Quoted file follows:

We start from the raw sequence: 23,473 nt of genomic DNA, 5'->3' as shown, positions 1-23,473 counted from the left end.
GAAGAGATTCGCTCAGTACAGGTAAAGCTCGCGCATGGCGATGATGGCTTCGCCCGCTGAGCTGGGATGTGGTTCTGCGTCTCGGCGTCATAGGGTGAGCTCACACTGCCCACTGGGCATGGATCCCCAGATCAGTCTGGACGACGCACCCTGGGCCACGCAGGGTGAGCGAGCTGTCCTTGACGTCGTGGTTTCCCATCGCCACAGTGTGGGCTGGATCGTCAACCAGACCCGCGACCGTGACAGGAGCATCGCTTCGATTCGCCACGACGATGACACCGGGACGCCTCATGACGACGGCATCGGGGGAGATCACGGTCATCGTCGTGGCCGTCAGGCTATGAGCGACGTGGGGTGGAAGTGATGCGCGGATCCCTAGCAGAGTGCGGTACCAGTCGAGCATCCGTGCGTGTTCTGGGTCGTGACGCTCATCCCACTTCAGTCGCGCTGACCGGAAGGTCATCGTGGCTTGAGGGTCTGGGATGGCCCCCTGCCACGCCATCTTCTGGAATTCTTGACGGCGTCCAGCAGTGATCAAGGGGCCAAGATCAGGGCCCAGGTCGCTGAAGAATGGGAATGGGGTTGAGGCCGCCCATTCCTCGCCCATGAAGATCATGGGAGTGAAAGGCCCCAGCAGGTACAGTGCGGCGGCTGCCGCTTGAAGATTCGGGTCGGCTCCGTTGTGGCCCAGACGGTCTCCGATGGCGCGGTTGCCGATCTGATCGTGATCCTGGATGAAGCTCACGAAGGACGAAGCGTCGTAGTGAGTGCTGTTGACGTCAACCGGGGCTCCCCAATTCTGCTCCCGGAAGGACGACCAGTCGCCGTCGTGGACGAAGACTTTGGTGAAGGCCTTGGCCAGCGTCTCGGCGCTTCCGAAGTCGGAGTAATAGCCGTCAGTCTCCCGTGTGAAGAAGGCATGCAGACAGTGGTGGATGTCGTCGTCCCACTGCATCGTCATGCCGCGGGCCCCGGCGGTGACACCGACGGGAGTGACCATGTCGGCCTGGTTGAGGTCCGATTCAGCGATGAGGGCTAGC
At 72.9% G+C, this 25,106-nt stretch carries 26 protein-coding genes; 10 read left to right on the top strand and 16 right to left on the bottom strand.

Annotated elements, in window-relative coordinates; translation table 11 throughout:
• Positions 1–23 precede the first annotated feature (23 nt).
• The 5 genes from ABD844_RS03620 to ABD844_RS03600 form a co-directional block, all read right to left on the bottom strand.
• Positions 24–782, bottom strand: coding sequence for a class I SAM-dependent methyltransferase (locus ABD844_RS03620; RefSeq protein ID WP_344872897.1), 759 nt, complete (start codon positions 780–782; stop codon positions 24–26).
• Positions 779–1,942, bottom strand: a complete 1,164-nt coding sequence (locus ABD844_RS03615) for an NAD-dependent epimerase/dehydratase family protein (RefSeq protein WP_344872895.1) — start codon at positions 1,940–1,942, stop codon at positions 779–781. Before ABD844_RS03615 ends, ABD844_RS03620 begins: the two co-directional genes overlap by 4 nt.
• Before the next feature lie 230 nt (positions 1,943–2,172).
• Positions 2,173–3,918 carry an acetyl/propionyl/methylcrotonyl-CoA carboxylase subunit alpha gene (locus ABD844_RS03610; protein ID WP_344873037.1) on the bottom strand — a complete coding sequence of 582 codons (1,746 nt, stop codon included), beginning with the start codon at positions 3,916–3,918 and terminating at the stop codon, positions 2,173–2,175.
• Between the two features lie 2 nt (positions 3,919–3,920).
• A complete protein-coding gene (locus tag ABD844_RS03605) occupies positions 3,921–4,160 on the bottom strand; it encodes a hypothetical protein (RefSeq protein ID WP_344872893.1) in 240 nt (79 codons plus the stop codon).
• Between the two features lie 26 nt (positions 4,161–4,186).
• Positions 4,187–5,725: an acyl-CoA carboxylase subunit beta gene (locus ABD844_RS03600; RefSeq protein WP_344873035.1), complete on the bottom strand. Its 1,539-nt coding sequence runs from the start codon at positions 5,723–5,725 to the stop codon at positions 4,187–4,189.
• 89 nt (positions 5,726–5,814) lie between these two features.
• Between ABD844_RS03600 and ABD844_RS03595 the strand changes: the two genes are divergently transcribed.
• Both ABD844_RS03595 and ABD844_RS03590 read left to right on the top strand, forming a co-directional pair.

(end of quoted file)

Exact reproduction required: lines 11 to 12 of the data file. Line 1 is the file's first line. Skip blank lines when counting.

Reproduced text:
• Between the two features lie 2 nt (positions 3,919–3,920).
• A complete protein-coding gene (locus tag ABD844_RS03605) occupies positions 3,921–4,160 on the bottom strand; it encodes a hypothetical protein (RefSeq protein ID WP_344872893.1) in 240 nt (79 codons plus the stop codon).